There are three production regions that make up AOC Armagnac; Bas Armagnac, Armagnac Tenaréze and Haut Armagnac. 67% of production comes from the Bas Armagnac. The rest comes from Tenaréze. Just 1% comes from the higher altitude Haut Armagnac. Bas-Armagnac in the north is considered to produce the finest and most aromatic eaux-de-vie. Haut-Armagnac is renowned for producing more powerful Armagnacs, while Ténarèze, between Haut-Armagnac and Bas-Armagnac, offers power but also an aromatic profile.
“Historically, especially in England, the Bas Armagnac is very important,” explains Florence Castarede, sixth generation distiller at Castarede. “The flavours are more round and the taste is sweeter. Each bottle is unique but each house has its own style. For me, Armagnac must be well balanced and aromatic – it’s like a perfume.” There is great diversity in Armagnac, as in whisky, which means that if one doesn’t take your fancy, another will.
Twist my Arm-agnac
AOC Armagnac is tightly controlled and producers are notoriously traditional in their approach. “Armagnac is still a very traditional product and producers are more interested in promoting the terroir and the artisanal way of making it rather than doing something different,” says Castarede.
But there are innovations designed to encourage a younger generation to explore the category. Much of that mission centres around white Blanche Armagnac (unaged), which is perfectly suited to cocktails. Castarede has launched a pair of Armagnacs dedicated to mixing under its Gaspard de M. Bas Armagnac label, which includes a Blanche Armagnac (unaged) and Distiller’s Cut, aged for three years in black Gascon oak barrels. “In the past few years there has been more dynamism and interest around Armagnac, more creativity,” adds Castarede. “New, younger producers are communicating more on social media and cocktails have allowed Armagnac to be introduced to a younger generation.”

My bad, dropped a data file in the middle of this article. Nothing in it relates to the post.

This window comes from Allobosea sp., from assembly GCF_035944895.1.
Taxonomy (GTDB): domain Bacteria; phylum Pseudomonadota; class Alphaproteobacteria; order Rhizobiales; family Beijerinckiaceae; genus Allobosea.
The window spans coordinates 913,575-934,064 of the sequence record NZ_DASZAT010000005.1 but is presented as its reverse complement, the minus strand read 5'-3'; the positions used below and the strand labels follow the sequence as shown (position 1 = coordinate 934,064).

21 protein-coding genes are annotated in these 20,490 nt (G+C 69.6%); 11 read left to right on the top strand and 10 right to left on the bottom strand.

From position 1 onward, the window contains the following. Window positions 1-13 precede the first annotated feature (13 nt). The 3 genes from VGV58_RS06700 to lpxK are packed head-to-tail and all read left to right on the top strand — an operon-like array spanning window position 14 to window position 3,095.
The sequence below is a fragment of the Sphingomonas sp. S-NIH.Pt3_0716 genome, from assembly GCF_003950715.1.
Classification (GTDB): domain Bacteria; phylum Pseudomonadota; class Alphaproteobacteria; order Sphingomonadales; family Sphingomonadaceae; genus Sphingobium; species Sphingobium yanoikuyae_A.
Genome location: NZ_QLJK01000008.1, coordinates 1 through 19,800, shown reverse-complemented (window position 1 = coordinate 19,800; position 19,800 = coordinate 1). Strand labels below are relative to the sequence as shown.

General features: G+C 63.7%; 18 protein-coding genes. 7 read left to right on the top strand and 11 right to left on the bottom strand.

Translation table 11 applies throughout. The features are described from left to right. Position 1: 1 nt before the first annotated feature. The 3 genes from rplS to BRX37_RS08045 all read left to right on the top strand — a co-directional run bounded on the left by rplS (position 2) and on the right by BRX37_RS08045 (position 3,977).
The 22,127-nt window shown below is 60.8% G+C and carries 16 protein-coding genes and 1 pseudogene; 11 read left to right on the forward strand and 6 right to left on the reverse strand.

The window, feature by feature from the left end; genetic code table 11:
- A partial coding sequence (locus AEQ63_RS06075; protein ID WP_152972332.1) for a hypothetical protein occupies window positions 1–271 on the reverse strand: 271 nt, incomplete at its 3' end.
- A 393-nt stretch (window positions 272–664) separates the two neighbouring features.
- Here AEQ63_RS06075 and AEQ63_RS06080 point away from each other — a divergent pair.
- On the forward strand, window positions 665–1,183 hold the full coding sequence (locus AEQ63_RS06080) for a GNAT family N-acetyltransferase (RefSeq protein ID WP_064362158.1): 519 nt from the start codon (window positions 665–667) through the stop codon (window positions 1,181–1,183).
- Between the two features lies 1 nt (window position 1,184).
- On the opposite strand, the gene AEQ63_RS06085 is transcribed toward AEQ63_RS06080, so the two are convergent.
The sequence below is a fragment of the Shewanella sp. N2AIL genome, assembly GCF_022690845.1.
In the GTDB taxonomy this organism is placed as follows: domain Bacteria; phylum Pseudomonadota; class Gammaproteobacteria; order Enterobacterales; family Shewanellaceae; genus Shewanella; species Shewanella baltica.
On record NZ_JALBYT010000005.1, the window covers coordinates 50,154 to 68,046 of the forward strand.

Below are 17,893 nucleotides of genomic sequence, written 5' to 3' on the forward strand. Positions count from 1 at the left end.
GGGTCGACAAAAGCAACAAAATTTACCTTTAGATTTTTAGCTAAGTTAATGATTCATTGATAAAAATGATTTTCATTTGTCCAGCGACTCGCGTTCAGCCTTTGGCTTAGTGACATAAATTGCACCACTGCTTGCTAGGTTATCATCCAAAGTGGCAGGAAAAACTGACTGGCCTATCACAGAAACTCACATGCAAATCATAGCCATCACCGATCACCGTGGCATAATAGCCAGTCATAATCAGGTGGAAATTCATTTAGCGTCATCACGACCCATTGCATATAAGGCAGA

Armagnac cocktails are all the rage
Armagnac cocktails are making a splash in Paris thanks to Romain Le Mouëllic, founder of the Le Syndicat (a bar that champions French spirits) and an ‘Armagnac Musketeer’, a title bestowed upon a select few by the Company of Armagnac Musketeers. He’s also the creator of the FéFé RTD line, which includes a canned Armagnac Pornstar Martini made with Château Arton Fine Blanche Haut-Armagnac, passion fruit puree, vanilla, tonka bean and clove. “Cocktails are a good strategy for Armagnac,” he says. “Blanche Armagnac is really growing. Before it was an innovation without commercial application. Now there is a new focus on Armagnac in cocktails and bartender influences, and lots of houses are making unaged Armagnac. It’s a bit cheaper, it’s unaged so you can get it into bars a lot easier than aged Armagnac and it’s easier to work with.”
Launching an Armagnac-based RTD didn’t come without resistance. Several houses refused to collaborate with Le Mouëllic, prior to Château Arton. “The way Arton approaches the market is very modern with cocktails and Instagram and the design of the bottle and that’s what attracted us, as well as the taste. A lot of producers don’t care about trends, and maybe that’s why Armagnac is so charming, so incredible? They care about their histories and tradition. It’s like a secret gem. A new generation is changing things, but you have to keep the roots that make it so charming and retain the spirit of Armagnac.”
How best to drink Armagnac? There’s the classic D’Artagnan cocktail, named after the hero from Alexandre Dumas’ novel, The Three Musketeers. It’s a sweet mix of Armagnac, triple sec, orange juice and sugar syrup topped with Champagne. Or try it in a Brandy Smash, Brandy Alexander or Sidecar. But if you really want to get to know Armagnac first try it neat, without ice.